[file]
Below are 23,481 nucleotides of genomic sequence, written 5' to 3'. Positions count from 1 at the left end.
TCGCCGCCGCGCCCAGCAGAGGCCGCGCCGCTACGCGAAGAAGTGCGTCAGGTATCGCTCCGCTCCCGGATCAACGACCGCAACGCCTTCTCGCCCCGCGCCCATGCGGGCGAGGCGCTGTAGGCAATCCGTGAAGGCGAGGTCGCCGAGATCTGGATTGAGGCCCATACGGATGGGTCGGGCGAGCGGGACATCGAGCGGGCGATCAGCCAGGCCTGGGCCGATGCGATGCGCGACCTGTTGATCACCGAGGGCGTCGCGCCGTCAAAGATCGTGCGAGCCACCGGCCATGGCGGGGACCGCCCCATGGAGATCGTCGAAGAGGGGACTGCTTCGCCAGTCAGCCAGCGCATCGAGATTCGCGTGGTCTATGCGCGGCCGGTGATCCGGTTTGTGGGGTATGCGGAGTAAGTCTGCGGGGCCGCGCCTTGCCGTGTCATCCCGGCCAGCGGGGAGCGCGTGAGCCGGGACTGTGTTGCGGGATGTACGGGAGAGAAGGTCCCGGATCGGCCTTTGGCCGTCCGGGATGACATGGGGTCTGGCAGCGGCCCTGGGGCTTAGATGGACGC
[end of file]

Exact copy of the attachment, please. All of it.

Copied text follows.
Below are 23,481 nucleotides of genomic sequence, written 5' to 3'. Positions count from 1 at the left end.
TCGCCGCCGCGCCCAGCAGAGGCCGCGCCGCTACGCGAAGAAGTGCGTCAGGTATCGCTCCGCTCCCGGATCAACGACCGCAACGCCTTCTCGCCCCGCGCCCATGCGGGCGAGGCGCTGTAGGCAATCCGTGAAGGCGAGGTCGCCGAGATCTGGATTGAGGCCCATACGGATGGGTCGGGCGAGCGGGACATCGAGCGGGCGATCAGCCAGGCCTGGGCCGATGCGATGCGCGACCTGTTGATCACCGAGGGCGTCGCGCCGTCAAAGATCGTGCGAGCCACCGGCCATGGCGGGGACCGCCCCATGGAGATCGTCGAAGAGGGGACTGCTTCGCCAGTCAGCCAGCGCATCGAGATTCGCGTGGTCTATGCGCGGCCGGTGATCCGGTTTGTGGGGTATGCGGAGTAAGTCTGCGGGGCCGCGCCTTGCCGTGTCATCCCGGCCAGCGGGGAGCGCGTGAGCCGGGACTGTGTTGCGGGATGTACGGGAGAGAAGGTCCCGGATCGGCCTTTGGCCGTCCGGGATGACATGGGGTCTGGCAGCGGCCCTGGGGCTTAGATGGACGC